If you need to modify your DNA construct, one frequently used method is the PCR-based mutagenesis, where you incorporate the mutation into the middle of two complementary primers. Alternatively, you can use a primer tag for longer insertions. Then you simply amplify the whole construct by PCR. This works reasonable well for constructs smaller than ~10kb. There are several commercial kits available for this purpose that differ in the details. Among them are the QuickChange kit from Agilent and the Q5 SDM kit from NEB and the Phusion Site-Directed Mutagenesis kit from ThermoFisher. The QuikChange kit is the most expensive (also because you always buy it together with competent cells) and the NEB kit is rather on the budget side (168€ for me here in Finland). Most of the kits are sized for 10 reactions. But what do you do if you want to do only one or two mutagenesis reactions? Do you buy the whole kit? I faced this question two weeks back. I went to our enzyme freezer and realized that we have T4 DNA ligase, Polynucleotide kinase (PNK) and Phusion polymerase. That is all what you need to make your own site-directed mutagenesis kit!
I followed the Q5 SDM protocol. I used 25 ng template, 17 cycles and Phusion polymerase (with HF buffer) instead of the Q5 enzyme. My template was about 5500 bp long and I used two different sets of primers to make two different mutations (one 6-bp-insertion and one 21-bp-insertion). In both of the primers, the insertion part is simply attached as a tag to the 5'-end of one of the primers. The kinase, ligase and template destruction reaction was done for 2 hours at room temperature, after which I transformed self-made competent E.coli (< 10^6 cfu/µg pUC19 DNA).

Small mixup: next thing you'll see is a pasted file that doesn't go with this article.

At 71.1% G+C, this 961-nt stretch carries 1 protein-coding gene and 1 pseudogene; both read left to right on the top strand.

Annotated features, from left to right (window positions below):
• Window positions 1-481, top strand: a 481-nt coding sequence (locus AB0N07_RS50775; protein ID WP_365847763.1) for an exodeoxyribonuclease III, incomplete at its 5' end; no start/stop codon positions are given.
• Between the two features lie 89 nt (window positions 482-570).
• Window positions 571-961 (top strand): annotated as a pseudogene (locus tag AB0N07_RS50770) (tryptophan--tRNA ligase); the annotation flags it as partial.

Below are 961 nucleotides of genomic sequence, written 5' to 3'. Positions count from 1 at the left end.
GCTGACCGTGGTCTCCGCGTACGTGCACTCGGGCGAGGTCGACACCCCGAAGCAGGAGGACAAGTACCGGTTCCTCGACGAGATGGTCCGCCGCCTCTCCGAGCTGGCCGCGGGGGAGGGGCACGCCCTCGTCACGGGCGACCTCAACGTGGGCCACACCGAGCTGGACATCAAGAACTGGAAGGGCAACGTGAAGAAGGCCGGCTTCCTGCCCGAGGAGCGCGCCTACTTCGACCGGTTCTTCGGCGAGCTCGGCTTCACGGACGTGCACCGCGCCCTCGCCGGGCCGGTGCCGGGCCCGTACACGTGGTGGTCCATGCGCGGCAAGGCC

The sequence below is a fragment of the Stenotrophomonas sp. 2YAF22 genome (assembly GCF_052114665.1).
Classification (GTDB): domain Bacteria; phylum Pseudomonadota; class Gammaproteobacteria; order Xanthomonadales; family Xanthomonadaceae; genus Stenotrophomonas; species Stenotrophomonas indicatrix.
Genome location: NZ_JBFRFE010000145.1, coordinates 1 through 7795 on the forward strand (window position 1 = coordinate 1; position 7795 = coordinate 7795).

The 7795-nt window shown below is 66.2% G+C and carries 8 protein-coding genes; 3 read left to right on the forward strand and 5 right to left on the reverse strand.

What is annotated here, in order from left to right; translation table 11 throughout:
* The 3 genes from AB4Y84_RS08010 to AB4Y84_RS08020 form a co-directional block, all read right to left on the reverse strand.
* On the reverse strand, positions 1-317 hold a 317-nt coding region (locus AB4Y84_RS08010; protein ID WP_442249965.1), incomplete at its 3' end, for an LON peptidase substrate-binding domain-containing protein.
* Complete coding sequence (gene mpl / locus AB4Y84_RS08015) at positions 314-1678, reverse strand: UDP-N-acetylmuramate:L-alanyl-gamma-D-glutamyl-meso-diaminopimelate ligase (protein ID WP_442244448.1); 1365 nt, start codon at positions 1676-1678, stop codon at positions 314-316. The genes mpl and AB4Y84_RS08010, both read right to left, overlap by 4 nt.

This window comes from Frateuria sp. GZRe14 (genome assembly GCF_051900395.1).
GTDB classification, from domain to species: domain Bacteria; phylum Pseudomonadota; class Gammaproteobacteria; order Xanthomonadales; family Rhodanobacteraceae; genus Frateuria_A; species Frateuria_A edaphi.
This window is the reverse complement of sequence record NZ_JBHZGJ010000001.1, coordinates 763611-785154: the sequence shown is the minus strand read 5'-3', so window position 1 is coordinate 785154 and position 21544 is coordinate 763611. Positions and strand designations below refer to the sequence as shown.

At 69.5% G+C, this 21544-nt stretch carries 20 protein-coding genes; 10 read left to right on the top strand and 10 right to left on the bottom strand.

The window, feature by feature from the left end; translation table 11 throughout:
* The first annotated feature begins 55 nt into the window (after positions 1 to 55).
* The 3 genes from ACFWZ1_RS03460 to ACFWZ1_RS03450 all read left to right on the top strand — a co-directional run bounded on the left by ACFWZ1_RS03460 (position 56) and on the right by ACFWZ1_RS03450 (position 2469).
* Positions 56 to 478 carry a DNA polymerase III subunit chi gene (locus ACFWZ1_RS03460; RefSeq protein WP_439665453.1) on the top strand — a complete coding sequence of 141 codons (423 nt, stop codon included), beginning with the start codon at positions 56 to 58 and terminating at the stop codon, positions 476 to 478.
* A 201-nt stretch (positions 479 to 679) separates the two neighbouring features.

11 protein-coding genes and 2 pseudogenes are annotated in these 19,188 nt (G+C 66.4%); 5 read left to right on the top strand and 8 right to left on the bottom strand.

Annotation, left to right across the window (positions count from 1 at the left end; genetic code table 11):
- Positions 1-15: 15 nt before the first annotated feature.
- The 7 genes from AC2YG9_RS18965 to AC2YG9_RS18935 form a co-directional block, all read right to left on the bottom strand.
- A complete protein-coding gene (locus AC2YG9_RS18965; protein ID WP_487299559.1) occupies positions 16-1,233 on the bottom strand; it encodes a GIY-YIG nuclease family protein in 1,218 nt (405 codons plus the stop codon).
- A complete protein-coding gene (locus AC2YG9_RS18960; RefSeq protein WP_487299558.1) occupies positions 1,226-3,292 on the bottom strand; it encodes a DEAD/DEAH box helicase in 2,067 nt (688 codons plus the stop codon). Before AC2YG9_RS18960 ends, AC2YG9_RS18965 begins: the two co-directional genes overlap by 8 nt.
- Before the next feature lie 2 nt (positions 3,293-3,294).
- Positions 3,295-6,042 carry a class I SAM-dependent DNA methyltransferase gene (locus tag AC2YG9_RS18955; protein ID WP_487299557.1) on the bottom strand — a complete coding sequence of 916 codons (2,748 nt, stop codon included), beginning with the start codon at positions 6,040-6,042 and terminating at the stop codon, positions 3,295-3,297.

1µl unpurified PCR product
0.5µl 10x PNK buffer
0.5µl 10x T4 Ligase buffer
0.5µl 10 mM ATP
0.5µl T4 PNK (NEB, 10U/µl, expiry 9/2018)
0.5µl DpnI (NEB, 20U/µl, expiry 10/2000)
1µl T4 Ligase (Thermo Fisher, 5U/µl)
For the control reaction, I replaced the PNK and Ligase by 50% glycerol. I wanted to know how much template would survive the DpnI digest.
control plate 2 colonies
6-bp-insertion: 130 colonies
10-bp-insertion: 87 colonies
I grew 6 clones for the 10-bp-insertion and 4 clones for the 6-bp-insertion. I did a restriction digest to verify that the insertional mutagenesis had succeeded. 3 out of the 4 6-bp-insertion clones showed the correct digestion pattern and 3 out of the 6 10-bp-insertion clones. I also sequenced the complete PCR-derived DNA of one selected clone for both mutagenesis reactions. Both clones showed 100% correct sequence. According to my calculations and depending on how you have bought the individual enzymes, this method costs between 10-20% of the kit price for each individual mutagenesis reaction (about 3€/reaction in my case).